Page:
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Originally published Friday, March 16, 2012 at 9:55 AM

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Theater review

Seattle's Moisture Festival wards off that soggy feeling

Seattle's 2012 Moisture Festival kicks off with four weeks of festivities with aerial acts, jugglers, comedians — and a most unlikely kazoo recital.

Seattle Times arts writer

ADDITIONAL PERFORMANCES

The Moisture Festival

Through April 8, day and evening shows, venues this year are Hale's Palladium, Broadway Performance Hall and Georgetown Ballroom; tickets $9-$25 (www.moisturefestival.com).
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A little risque is a massive understatement! Families beware, this is not at all family... MORE

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Performance review |

From outside Hale's Palladium as torrential rains came down, the Moisture Festival's name seemed drenchingly apt. But inside the hall, the spirit of the festivities couldn't have been more warming.

Seattle's four-week Moisture Festival, now in its ninth year, opened Thursday with a zany, feisty lineup of comedians, jugglers, magicians, singers and aerialists, plus an act or two impossible to classify. Within the city limits of Seattle, some of these folks are stars (rope-acrobat Terry Crane's highly vocal groupies made their presence known), and all of them have charisma.

Comedian Bill Robison ("He's been on stages from Paris to Puyallup!") kicked things off with a routine that was a marvel of crack-timing. It involved a microphone that could read both his thoughts and the thoughts of those in the audience — not that he necessarily wanted to hear the latter.

Juggler/balancer Charlie Brown had a snickering style all his own, as he lobbed around everything from balls and hats to a sword and a toilet plunger. Alfredo Fettuccini's specialty was magic tricks that seemingly went nowhere — before they suddenly arrived somewhere. Squeaky-voiced Reid Belstock got big laughs when his already sublime juggling routine took an oopsy-daisy high-speed turn.

On the musical front, the Bobs were in excellent tune, delivering a three-song set that included a snazzy-steamy cover of Tom Waits' "Temptation" and an over-the-top original, "Get Your Monkey Off My Dog" (complete with simian antics).

While this was a family show, it had some risqué elements, especially when Amy G took the stage — first on out-of-control roller skates that landed her in comically unseemly postures, then in an elegant evening gown that masked a most unusual way of playing a kazoo.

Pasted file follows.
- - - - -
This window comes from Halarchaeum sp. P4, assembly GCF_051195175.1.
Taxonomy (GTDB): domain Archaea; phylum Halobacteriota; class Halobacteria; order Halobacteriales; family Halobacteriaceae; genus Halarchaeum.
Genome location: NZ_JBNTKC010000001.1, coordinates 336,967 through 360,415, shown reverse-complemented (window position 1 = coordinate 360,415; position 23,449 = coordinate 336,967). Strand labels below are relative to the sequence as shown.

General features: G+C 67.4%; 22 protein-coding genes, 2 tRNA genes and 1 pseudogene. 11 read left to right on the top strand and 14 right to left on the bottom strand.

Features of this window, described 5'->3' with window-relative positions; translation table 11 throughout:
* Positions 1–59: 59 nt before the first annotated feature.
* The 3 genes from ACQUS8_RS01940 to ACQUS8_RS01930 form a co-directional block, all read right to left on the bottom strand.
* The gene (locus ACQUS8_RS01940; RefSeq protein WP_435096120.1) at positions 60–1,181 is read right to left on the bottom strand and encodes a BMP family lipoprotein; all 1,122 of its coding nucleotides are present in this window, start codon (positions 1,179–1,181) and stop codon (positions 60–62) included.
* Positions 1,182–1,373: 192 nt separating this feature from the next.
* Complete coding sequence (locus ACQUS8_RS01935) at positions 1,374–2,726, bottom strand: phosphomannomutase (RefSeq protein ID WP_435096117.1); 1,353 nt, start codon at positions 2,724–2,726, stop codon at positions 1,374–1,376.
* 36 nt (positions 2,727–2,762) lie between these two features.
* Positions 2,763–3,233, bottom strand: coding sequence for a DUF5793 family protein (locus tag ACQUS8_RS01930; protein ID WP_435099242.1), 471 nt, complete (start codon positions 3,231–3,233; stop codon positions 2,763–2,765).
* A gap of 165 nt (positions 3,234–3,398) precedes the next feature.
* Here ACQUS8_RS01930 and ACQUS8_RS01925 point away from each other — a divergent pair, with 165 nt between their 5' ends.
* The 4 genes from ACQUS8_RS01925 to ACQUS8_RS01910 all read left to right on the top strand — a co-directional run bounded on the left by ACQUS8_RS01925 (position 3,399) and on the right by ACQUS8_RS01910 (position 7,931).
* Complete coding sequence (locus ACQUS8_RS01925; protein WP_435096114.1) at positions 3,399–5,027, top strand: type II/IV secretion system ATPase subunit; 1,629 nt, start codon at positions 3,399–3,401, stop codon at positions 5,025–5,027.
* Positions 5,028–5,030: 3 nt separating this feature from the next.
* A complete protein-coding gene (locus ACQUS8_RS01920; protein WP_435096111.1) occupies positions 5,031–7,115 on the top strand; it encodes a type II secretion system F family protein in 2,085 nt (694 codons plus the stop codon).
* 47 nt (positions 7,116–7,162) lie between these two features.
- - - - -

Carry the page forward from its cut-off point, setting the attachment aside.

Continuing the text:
The aerialists on the program, Crane and Tanya Brno, were risky in another sense. Brno, suspended over the middle of the crowd, created exquisite arabesques in the air while tenuously perched on a rotating, spiral-shaped trapeze. Crane practically walked on the ceiling once he ascended his rope, and his acrobatics up there ranged from painful tangles to daredevil plunges.

With Ron W. Bailey and Simon Neale as jovial hosts, and the Fremont Philharmonic Orchestra moving things along with circus waltzes and marches, the evening sped by quickly.

The one still moment: clown Godfrey Daniels, by now a Fremont icon, doing his slow-motion balloon-juggling routine.

If you're a Moisture Festival regular, you may remember Rob Williams making sandwiches with his feet — and getting people to eat them — a few years ago. He's back, joining forces with a gal who sometimes goes by the name Super Spacey Casey in a duo called Kamikaze Fireflies. Their act — as unclassifiable as Amy G's kazoo recital — involves large, clear plastic balloons and a desire on the part of the performers to "touch" the audience, albeit from behind a protective lining.

It made for a near-riotous end to the show.

The festival continues through April 8, with several chances to see opening night's acts again, plus dozens of other performers.

Michael Upchurch: mupchurch@seattletimes.com

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